Chapter 1 : Love Songs
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Standard Disclaimer: Only the words are mine. JK Rowling owns Harry Potter...though I often wish it was otherwise. But then again, don't we all?
also known as Love Songs
And so I walked her to her apartment.
We’d decided to walk, against my better judgment. She was wearing very high heels and I didn’t want her to blister on my account. She took them off, and went barefoot just to get me out of the taxi. I asked her to put them back on. She didn’t. We walked down the plaza with her shoes off, slung on her shoulders. She was still babbling on about this and that. Things I didn’t know about. Things I could care less about. Things I couldn’t even pronounce.
I looked at her, smiled and nodded every now and then, just so she wouldn’t notice my head drifting from one thought to another. If she knew, she might stop talking. I didn’t want that. She was so passionate about those things. Her voice was calming too. It was in perfect tune with the night breeze.
“Do you ever dream of honeybees and wonder where they all go at night?” She turned around and started walking backwards. She was on her tiptoes, trying to be as tall as she could. Like a little girl trying to reach the top shelf. She was very short without her heels. I didn’t mind. She looked more like herself without them.
I just nodded, not wanting to say anything. I was too busy thinking. Thinking. And watching the road for the both of us.
She messed up my hair, smiled and went on talking again.
I was glad.
I wondered what she was thinking about. Really thinking about, inside that bubbling head of hers. Could she really be thinking about this and that, the random things coming out of her mouth? Or could she be thinking about me, how she’d miss me once we’d said our polite goodbyes and shared a friendly kiss on the cheek. Would she ask for my number, or would she ask if she could give me hers? Would she call me the next day, or would she wish I’d call her? Would we meet again in the small café down the street and talk, the way we did tonight? It would be wonderful if she did. I would love it if she did.
I loved Paris in the evening, when the moonlight hit the lights and made them twinkle all the brighter. You were never alone in Paris, yet it was the only place you could find yourself.
“Lights, monuments, lovers,” she laughed.
It was Paris singing in her voice.
Perhaps it didn’t have to end quite yet? There was a bistro just around the corner. I hadn’t been to it yet, but the smell of the fresh bread and the cozy candlelight looked well enough to try. She could order cake. She loved cake, and I could watch her eat. She could offer me some, and I could refuse. She could force me to eat it anyway, and I’d end up enjoying it. We could get an extra fork and fight over it, one mouthful larger than the last. We could fence forks over the last bite. I’d let her have it, and she would smile. It would be wonderful if she did. I would love it if she did.
But the bistro came and passed, and I hadn’t suggested it. Still she kept on talking. About Chaucer, rain, juniper oil, and fireflies. Botticelli, juice boxes, and soufflé. Home and theme parks. Graveyards and tomorrow.
She held my hand, as we got nearer. Hers were icy from the night chill. Her feet were probably no better. I asked her to put her shoes back on. She laughed and said she wouldn’t.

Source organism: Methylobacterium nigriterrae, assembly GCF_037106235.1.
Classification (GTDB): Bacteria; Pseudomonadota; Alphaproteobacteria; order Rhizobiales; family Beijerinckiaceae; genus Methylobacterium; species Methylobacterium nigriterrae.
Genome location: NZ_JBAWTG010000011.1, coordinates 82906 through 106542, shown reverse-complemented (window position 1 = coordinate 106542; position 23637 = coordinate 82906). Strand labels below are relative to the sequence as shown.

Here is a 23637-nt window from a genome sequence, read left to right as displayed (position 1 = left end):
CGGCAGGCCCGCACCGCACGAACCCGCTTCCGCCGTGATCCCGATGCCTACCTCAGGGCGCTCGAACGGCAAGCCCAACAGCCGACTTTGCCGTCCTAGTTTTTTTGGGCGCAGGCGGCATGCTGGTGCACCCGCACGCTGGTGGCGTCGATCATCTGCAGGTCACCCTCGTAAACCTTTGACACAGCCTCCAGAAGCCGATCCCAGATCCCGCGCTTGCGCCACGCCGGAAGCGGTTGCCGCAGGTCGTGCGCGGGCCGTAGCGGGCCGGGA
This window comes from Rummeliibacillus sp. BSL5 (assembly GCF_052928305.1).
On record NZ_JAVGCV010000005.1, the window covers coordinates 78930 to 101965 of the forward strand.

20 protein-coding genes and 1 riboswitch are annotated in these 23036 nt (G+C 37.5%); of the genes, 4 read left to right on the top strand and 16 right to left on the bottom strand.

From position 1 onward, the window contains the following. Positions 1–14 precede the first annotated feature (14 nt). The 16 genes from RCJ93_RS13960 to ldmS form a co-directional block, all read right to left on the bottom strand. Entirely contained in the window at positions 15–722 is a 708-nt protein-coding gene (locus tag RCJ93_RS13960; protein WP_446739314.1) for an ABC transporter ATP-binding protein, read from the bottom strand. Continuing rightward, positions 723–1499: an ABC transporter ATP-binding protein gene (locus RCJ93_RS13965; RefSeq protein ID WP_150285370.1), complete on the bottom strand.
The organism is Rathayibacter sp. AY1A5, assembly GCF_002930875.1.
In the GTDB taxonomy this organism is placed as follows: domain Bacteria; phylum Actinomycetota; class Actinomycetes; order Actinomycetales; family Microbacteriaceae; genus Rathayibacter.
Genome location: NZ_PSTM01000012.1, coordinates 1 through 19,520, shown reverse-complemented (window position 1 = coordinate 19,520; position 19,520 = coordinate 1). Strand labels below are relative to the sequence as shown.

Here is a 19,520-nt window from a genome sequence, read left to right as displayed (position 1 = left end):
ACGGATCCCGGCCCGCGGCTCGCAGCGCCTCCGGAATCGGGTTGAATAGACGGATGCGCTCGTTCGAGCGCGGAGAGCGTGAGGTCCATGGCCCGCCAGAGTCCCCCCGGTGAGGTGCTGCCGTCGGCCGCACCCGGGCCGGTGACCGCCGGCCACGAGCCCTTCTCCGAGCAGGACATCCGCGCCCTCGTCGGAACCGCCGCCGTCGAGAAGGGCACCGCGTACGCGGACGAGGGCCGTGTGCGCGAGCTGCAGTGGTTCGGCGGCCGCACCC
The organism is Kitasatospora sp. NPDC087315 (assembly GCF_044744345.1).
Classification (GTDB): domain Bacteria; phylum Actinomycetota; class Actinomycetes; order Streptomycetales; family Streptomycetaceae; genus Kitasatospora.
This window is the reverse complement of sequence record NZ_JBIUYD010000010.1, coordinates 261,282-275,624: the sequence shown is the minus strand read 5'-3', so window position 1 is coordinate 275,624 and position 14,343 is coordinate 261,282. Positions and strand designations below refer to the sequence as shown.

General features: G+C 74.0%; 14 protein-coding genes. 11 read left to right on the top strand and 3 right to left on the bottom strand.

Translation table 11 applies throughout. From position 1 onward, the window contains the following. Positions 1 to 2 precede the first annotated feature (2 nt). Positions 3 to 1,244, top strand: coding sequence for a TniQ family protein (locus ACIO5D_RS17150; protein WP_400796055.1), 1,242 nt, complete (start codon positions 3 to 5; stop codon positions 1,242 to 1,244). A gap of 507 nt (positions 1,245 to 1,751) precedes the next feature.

I carried her on my back. She was lighter than I would have thought. But maybe it was my body wanting to hold her longer. Closer.
She laughed and kissed my cheek. She hummed “Spanish Eyes” in my ear. She didn’t know the words, just the music.
We could see her apartment now. The light was on because she’d forgotten to turn it off again. She muttered something about Muggle electricity bills. I walked slower. I was getting tired. Or maybe, it was my body trying to make the night last a little longer. Twenty-four hours in a day. Only five hours with her. It seemed like an unfair fraction. But I was never good at math.
We got to her doorstep and I put her down. She was still barefoot. Refused to put on her shoes.
“Goodbye, Teddy Lupin,” she said, her eyes lighting up like the lights around us.
She liked saying my full name. I liked hearing it. She kissed me on the cheek again. It felt warm, like pumpkin pie. She smelled of it too.
“Goodnight, Dominique,” I said, trying to mirror her. I wished I’d leaned over to kiss her. Truly kiss her. Maybe then, she’d kiss me back. Maybe we won’t even have to end the night. It could go on as long as the lights were closed and the windows were shut. I’d go on as long as my lips were on hers and her smile sang for me. As long as Paris sang for me.
But the moment came and went and I did not kiss her.
She started going up the stairs, trying to find her keys in her bag. I didn’t kiss her because I couldn’t find the strength to. Neither could I find the strength to walk away. I didn’t want to leave yet. Not until she was inside. Not until she turned off the light.
I waved goodbye to her as I walked across the street; there was a bench there. I could see her apartment. The light was still on and I could see her shadows darting from one side of the room to another.
And then, without warning, the light went out. Without being turned off. I couldn’t tell the shadows from the darkness.
I took my shoes off and stood on the floor barefoot.
I walked away, shoes slung on my back.
Maybe we would bump into each other again. Collide. In a small world like this, it was hard not too.
Author's Note, revisited: A huge thank you is in order to Kali (Elesphyl) for beta'ing this work, as well as picking the title from the text! Thank you!